- Guide to the Constellations and Mythology
- What are Asteroids, Meteors and Comets?
- Binary Stars and Double Stars
- Variable Stars
- Supernova and Supernovae
- Types of Nebula and Nebulae
- What Is a Black Hole? Black Holes Explained - From Birth to Death
- Pulsars - The Universe's Gift to Physics
- What is inside a Neutron Star?
- Gamma Ray Bursts
- Kuiper Belt
- What is an Exoplanet?
- Galaxy Types and Galaxy Formation
- The Messier Catalogue
- The Caldwell Catalogue
- 25 Stunning Sights Every Astronomer Should See
Constellations are usually one of the first things new astronomers start observing, and something many professionals totally ignore in there exploration of deep space. Constellations aren't real objects, they are a figment of our creative imaginations.
Over the millennia we have grouped stars together to form imaginary outlines or meaningful patterns on the celestial sphere, typically representing animals, mythological people or gods, mythological creatures, or manufactured devices. The entire sky is divided up into 88 areas, each one a constellation. They help us navigate the night's sky, and navigate the Earth.
Constellation names, like the names of stars, come from a variety of sources and each has a different story and meaning to it. Some of the constellations have very familiar names, such as Leo, Gemini, Virgo and Aquarius. These are some of the 12 constellations which form the Zodiac. The Zodiac constellations follow the line of the ecliptic. The ecliptic is the apparent path of the Sun on the celestial sphere.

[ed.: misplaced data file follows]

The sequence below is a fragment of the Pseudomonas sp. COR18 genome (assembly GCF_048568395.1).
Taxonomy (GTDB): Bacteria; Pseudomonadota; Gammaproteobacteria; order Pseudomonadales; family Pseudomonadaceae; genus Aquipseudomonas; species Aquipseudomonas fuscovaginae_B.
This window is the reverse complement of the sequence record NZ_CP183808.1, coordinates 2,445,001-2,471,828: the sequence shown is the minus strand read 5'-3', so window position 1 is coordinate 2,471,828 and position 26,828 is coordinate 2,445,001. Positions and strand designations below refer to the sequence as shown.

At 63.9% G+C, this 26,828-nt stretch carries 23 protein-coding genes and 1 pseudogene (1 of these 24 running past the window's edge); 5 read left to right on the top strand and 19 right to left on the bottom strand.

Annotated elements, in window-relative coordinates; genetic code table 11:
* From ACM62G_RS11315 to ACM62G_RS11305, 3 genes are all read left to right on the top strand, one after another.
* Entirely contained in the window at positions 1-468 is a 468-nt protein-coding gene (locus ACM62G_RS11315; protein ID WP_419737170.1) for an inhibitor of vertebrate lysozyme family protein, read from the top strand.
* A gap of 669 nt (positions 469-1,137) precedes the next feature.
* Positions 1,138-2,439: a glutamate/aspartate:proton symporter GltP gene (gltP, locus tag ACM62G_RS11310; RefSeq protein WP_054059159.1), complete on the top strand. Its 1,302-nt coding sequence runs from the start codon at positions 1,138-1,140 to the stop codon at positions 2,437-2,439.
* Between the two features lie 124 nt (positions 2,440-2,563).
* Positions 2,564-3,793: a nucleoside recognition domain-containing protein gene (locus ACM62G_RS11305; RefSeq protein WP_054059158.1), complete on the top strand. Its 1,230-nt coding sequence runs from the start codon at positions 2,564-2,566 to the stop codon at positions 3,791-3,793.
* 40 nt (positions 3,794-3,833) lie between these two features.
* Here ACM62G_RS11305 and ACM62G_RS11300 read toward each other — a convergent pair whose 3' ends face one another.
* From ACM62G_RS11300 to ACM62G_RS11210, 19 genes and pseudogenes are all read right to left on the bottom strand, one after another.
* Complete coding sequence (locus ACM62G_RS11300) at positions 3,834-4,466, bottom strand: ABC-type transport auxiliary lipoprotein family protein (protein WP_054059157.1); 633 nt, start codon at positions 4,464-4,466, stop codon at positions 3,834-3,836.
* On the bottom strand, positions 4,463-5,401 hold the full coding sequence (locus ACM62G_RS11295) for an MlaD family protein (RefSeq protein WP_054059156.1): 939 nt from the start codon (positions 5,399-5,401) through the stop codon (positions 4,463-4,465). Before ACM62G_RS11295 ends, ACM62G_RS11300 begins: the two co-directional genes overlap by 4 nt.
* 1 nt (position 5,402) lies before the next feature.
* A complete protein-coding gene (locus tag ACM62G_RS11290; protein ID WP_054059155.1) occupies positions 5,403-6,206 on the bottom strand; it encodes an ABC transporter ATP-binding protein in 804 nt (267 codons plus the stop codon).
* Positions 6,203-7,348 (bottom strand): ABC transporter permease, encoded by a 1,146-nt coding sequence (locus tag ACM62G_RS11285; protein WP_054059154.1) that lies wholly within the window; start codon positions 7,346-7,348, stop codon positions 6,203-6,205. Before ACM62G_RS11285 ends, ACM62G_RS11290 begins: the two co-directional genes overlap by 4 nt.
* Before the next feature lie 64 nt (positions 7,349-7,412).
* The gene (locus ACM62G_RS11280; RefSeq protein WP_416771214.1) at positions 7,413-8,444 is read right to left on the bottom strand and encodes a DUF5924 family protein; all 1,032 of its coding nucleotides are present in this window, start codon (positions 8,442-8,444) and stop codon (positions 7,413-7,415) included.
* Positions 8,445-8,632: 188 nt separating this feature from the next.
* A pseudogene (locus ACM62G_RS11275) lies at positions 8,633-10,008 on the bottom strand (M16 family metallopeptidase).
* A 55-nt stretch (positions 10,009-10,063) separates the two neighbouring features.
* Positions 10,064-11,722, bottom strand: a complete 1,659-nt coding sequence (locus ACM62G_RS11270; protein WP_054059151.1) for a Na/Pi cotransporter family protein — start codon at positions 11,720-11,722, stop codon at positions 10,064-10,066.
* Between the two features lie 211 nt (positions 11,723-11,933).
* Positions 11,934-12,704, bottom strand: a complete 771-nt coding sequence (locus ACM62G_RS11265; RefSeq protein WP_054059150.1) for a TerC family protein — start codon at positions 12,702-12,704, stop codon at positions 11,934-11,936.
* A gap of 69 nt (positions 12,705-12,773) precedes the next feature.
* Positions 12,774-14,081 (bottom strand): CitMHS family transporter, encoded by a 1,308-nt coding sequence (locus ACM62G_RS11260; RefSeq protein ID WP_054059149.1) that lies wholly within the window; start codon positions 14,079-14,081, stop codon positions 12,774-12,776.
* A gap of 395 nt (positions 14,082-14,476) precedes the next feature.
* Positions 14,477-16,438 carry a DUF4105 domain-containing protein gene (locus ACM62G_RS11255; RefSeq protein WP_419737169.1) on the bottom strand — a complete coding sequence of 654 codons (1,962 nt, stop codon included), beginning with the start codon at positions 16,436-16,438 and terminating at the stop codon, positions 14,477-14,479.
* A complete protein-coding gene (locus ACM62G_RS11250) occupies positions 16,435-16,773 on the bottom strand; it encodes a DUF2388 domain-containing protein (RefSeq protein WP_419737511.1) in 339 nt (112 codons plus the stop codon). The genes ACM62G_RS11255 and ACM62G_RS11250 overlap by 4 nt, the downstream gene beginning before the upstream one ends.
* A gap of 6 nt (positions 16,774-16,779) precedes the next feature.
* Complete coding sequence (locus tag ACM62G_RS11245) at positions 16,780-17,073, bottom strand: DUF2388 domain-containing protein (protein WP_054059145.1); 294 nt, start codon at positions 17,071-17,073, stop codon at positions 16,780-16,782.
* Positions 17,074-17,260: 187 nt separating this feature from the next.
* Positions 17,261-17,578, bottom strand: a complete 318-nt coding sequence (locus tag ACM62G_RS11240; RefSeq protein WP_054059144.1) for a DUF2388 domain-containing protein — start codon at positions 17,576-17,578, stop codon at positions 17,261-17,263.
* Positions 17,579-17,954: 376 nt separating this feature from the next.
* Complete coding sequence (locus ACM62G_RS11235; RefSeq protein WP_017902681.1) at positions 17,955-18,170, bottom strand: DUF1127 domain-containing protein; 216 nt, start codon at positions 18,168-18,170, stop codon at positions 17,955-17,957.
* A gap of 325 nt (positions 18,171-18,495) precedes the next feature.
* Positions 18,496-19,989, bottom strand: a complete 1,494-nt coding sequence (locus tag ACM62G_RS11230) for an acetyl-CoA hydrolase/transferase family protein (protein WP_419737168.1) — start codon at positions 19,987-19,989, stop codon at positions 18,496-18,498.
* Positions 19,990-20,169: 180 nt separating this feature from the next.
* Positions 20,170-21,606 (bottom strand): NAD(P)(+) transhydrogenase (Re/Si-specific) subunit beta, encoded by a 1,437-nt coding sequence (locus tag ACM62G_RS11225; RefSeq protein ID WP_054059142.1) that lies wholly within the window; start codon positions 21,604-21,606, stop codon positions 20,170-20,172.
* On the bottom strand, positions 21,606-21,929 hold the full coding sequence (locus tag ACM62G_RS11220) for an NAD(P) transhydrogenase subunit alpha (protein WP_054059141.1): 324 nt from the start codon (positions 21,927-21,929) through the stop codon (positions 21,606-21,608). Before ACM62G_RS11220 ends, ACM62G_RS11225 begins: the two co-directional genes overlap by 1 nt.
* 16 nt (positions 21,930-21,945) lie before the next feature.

Not all of the constellations are visible from any one point on Earth. The star maps are typically divided into maps for the northern hemisphere and maps for the southern hemisphere. The season of the year can also affect what constellations are visible from where you are located on Earth.
The Big Dipper, shown above, isn't official, but one of the many unofficial constellations called Asterisms. An asterism might form part of an official constellation, like the Big Dipper, which is composed of the seven brightest stars in the constellation Ursa Major. Or the constellation might be made up of stars from different constellations. For example, the three points of the Summer Triangle asterism are Deneb, Altair, and Vega, which are the brightest stars in the constellations Cygnus, Aquila, and Lyra, respectively.
You can view more about each of the individual constellations and their mythology in the links below.